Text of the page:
St. John Tradewinds News

Residents Hear from Fire, Police, Waste Management and Public Works

St. John will have a deputy police chief by June 12, V.I. Police Department Commissioner James McCall promised residents at a town meeting on Tuesday evening, June 5, at the Cruz Bay Legislature building.

That was just one of the promises made to residents who packed the building for the meeting — hosted by St. John Administrator Leona Smith and Senator at Large Carmen Wesselhoft — to hear from  government department heads, including representatives of Public Works, Waste Management Authority, Port Authority, Fire Service and VIPD.

With questions ranging from the cleanliness of the public bathrooms to police surveillance cameras,  residents were pleased to have the opportunity to address officials.

The absence of several key department heads, however, may have fed some of the frustrations aired. Representatives from the Water And Power Authority, Department of Planning and Natural Resources and Housing, Parks and Recreation were notably missing from the gathering.

Police matters were raised by several residents during the three and a half hour meeting.

VIPD Deputy Chief Soon Come
While St. John has been without a deputy police chief since Angelo Hill was removed from the position late last year that will soon change, McCall explained.

“You will have a deputy chief within seven days,” McCall said in response to a question from Albert Willis.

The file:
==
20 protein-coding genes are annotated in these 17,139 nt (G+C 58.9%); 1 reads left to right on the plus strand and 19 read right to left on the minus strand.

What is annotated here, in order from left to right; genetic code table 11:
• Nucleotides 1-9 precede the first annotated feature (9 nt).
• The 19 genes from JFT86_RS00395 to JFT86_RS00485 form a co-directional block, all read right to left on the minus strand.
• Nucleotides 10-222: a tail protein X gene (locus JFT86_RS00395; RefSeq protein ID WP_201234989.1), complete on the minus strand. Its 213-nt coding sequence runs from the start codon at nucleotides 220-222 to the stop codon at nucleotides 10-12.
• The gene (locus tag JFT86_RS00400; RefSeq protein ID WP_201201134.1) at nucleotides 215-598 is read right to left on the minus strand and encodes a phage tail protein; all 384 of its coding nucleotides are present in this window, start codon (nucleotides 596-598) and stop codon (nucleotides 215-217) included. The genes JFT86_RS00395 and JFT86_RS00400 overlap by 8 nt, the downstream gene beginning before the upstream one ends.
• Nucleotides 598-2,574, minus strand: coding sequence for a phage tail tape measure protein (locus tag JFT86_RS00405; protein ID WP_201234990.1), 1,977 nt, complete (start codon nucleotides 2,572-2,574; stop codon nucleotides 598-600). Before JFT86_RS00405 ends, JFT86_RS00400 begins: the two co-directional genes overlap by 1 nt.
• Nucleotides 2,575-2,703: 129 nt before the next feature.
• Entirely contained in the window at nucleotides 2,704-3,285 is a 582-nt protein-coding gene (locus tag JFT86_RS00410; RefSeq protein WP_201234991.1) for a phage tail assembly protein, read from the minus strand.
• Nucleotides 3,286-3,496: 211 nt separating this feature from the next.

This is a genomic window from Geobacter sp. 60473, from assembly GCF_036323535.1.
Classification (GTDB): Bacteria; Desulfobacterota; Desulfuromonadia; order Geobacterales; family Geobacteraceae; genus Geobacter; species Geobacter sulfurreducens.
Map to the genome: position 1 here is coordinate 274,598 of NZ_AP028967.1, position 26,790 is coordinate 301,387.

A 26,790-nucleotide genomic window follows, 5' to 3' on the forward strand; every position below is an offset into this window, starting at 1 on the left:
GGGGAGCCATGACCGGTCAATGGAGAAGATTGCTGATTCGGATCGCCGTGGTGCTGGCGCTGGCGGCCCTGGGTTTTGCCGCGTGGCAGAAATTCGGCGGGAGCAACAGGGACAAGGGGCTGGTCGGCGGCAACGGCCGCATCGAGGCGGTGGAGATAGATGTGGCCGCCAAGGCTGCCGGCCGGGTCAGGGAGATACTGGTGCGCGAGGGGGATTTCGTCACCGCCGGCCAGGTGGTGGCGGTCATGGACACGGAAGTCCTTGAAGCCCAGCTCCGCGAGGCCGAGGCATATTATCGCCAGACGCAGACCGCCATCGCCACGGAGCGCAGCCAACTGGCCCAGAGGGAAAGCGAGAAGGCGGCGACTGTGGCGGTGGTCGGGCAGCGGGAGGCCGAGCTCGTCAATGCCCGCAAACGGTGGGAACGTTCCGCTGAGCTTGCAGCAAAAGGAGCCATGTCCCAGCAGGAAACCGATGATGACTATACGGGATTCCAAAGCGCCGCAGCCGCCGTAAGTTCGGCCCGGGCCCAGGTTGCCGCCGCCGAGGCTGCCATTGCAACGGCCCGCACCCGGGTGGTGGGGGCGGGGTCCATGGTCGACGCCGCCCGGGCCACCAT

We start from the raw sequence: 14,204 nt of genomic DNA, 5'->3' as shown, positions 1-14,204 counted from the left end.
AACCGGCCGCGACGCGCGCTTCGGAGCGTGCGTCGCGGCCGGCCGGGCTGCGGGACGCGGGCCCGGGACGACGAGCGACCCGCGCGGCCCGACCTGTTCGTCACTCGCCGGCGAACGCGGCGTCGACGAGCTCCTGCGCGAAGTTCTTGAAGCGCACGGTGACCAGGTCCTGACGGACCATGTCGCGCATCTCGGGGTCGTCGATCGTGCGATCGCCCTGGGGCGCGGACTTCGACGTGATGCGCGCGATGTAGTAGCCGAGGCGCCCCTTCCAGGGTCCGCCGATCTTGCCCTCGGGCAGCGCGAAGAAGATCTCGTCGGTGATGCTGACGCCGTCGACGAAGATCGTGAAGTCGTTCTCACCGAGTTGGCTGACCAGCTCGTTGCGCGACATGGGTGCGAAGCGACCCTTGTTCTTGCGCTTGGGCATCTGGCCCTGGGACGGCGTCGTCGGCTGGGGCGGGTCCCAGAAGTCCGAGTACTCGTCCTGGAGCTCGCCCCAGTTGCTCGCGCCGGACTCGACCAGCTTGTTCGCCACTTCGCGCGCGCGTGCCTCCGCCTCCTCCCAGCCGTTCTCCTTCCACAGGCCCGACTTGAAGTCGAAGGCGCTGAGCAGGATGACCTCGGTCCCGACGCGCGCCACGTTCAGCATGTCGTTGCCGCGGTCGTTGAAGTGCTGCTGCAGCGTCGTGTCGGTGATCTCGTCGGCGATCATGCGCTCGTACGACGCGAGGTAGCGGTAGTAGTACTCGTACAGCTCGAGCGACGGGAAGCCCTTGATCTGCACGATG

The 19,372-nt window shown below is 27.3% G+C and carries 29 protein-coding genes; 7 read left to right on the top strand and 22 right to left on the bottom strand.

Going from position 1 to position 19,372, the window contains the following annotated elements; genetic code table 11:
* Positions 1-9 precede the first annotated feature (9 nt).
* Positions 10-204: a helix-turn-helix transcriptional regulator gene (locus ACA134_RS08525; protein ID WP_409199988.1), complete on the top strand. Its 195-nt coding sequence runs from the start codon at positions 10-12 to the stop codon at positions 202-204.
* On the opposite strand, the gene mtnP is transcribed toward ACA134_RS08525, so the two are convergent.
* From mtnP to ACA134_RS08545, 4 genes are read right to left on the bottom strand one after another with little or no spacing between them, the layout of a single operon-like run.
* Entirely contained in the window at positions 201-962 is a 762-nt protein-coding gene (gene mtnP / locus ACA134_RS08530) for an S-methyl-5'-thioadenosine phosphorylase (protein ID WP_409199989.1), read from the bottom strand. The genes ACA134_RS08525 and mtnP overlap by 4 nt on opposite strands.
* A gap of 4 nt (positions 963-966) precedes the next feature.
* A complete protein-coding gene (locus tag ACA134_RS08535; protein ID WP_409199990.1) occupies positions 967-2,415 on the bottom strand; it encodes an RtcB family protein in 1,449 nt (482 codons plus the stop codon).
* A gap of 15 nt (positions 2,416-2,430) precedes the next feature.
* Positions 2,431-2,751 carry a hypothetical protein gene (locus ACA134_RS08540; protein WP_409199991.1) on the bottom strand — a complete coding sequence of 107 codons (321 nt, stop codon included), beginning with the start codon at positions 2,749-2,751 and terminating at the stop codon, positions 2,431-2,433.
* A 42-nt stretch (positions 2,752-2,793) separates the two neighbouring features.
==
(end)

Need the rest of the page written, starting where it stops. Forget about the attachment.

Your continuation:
After residents on St. Thomas and St. John complained of excessive towing, VIPD officials have revaluated their towing policy, according to McCall.

Drivers who do not have their license or proof of insurance with them, will have one hour to get their vehicles off the road instead of being towed on the spot. Also, the towing of a vehicle is no longer a VIPD officer’s decision, but must now be approved by the watch commander on duty.

“No longer will there be the wanton towing of vehicles,” said McCall.

While VIPD surveillance cameras are operational, individuals often know how to avoid getting taped and officers need to be informed if something must be looked at, according to Sgt. Penn.

Cameras Work, But Crooks Can Evade Lens
“The cameras are working but we have not received any information from residents saying we should look at something,” said Penn. “If something happens, let us know.”

As part of a new initiative, officers will no longer park in front of the Loredon Boynes Ferry Dock, but will patrol the area on foot, McCall explained.

VIPD officials are hoping to launch a cadet program on St. John in an effort to get the island’s youth involved with law enforcement and more Love City residents are needed on the force, according to St. Thomas/St. John VIPD Chief Milton Petersen.

“We need to see more St. John police,” said Petersen. “We depend greatly on officers coming from St. Thomas. I would like to see more St. John residents join the force and take care of law enforcement on their island.”

Sirenusa Fire Issue Raised
The issue of Sirenusa was first raised in relation to the ability to combat fire St. John will have a deputy police chief by June 12, V.I. Police Department Commissioner James McCall promised residents at a town meeting on Tuesday evening, June 5, at the Cruz Bay Legislature building.

That was just one of the promises made to residents who packed the building for the meeting — hosted by St. John Administrator Leona Smith and Senator at Large Carmen Wesselhoft — to hear from  government department heads, including representatives of Public Works, Waste Management Authority, Port Authority, Fire Service and VIPD.

With questions ranging from the cleanliness of the public bathrooms to police surveillance cameras,  residents were pleased to have the opportunity to address officials.

The absence of several key department heads, however, may have fed some of the frustrations aired. Representatives from the Water And Power Authority, Department of Planning and Natural Resources and Housing, Parks and Recreation were notably missing from the gathering.